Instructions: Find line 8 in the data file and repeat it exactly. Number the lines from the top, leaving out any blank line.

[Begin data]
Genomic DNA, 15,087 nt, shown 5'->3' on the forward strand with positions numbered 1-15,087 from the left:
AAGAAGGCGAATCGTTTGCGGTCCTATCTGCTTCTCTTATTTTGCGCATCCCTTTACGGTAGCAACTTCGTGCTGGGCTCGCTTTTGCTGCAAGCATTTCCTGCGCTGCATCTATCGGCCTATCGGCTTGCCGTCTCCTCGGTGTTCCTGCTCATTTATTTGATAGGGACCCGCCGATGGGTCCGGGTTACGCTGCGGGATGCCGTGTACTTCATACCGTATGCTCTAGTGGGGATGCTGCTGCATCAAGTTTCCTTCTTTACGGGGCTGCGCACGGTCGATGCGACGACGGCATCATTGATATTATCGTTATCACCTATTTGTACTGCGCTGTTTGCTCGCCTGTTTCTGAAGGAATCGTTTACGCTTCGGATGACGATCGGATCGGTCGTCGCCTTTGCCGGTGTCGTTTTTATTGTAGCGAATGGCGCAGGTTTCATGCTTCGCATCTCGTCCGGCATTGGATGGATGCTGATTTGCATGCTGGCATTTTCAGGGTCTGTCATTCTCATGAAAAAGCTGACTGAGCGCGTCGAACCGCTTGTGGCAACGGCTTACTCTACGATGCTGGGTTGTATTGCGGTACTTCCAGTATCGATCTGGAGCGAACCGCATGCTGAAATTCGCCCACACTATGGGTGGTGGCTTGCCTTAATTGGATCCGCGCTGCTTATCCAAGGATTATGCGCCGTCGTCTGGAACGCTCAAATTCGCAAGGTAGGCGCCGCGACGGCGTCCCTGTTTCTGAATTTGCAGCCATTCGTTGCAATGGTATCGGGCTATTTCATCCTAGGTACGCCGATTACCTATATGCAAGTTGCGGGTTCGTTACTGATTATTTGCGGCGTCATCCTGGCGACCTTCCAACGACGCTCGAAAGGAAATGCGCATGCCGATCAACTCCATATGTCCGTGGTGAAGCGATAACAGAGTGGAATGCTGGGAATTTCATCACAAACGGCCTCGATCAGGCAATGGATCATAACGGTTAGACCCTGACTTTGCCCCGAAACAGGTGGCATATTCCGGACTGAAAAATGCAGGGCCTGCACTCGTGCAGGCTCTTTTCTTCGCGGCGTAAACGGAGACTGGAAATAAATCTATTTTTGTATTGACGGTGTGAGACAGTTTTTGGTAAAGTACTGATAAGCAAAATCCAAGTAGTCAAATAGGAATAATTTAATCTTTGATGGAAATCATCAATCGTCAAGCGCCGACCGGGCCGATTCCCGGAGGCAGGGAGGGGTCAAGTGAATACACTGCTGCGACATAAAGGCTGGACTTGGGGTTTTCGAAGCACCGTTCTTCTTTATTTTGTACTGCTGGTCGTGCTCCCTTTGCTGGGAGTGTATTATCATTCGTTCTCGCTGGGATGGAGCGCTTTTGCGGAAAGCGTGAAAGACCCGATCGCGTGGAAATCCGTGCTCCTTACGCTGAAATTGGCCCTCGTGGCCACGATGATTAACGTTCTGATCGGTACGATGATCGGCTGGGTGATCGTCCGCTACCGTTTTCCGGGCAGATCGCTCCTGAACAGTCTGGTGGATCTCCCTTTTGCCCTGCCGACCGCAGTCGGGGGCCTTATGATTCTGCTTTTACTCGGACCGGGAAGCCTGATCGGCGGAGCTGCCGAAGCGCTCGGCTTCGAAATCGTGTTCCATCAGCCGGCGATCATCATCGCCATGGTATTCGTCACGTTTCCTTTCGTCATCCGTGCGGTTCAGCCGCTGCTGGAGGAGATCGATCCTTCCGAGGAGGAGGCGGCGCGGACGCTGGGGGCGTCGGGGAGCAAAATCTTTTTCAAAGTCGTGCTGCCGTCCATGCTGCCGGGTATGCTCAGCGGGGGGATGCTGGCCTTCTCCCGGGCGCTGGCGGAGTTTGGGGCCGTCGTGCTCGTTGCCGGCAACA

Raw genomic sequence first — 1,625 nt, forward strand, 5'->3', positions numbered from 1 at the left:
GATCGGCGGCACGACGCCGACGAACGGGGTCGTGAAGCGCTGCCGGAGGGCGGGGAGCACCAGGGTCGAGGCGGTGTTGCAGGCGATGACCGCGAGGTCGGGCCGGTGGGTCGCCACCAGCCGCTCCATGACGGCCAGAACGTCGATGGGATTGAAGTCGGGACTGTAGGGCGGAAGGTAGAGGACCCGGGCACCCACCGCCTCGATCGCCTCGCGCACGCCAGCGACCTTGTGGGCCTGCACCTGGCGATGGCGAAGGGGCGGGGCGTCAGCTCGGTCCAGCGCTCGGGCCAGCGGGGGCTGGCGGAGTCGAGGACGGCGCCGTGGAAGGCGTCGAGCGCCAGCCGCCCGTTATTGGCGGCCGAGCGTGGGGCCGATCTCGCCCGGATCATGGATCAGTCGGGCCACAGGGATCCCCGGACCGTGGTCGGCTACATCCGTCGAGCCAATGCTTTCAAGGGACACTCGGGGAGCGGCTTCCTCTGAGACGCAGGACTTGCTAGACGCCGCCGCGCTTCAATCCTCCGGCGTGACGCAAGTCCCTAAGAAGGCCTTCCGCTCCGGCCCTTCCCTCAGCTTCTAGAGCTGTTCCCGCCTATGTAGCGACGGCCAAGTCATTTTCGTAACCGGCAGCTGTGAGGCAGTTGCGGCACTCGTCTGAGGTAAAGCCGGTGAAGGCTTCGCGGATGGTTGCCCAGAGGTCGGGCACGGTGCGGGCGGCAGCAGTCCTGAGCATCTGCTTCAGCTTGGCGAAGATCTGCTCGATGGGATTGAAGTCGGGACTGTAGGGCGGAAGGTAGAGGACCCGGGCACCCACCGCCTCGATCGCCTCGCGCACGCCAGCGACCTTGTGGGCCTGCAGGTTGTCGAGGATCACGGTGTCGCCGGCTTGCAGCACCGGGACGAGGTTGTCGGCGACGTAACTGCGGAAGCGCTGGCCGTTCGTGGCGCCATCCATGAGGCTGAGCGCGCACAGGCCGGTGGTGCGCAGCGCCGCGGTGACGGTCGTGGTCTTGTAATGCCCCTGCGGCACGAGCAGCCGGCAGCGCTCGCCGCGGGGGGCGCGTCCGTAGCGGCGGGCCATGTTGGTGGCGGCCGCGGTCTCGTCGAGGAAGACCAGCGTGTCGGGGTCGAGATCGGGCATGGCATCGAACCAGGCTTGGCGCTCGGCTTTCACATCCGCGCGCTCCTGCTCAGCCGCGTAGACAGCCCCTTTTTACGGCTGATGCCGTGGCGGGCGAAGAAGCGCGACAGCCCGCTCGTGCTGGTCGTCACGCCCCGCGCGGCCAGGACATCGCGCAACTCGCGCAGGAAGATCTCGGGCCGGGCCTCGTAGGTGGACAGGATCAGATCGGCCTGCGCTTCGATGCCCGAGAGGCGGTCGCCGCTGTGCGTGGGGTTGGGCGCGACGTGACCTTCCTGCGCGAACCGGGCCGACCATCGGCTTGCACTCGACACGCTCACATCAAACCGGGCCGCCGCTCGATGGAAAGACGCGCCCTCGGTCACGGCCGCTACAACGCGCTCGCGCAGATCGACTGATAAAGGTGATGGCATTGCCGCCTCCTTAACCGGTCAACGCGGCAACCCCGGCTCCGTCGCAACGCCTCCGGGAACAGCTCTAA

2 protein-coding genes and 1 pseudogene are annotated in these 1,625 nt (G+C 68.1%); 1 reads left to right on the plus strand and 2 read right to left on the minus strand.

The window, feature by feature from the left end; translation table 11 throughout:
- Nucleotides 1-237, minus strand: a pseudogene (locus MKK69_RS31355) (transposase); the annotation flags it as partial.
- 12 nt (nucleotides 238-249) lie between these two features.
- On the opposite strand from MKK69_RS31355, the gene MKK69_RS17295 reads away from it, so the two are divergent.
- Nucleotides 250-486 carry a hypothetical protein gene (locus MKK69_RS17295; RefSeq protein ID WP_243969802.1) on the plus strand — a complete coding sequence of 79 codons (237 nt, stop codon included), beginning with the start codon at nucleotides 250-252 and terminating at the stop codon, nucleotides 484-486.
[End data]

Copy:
- 12 nt (nucleotides 238-249) lie between these two features.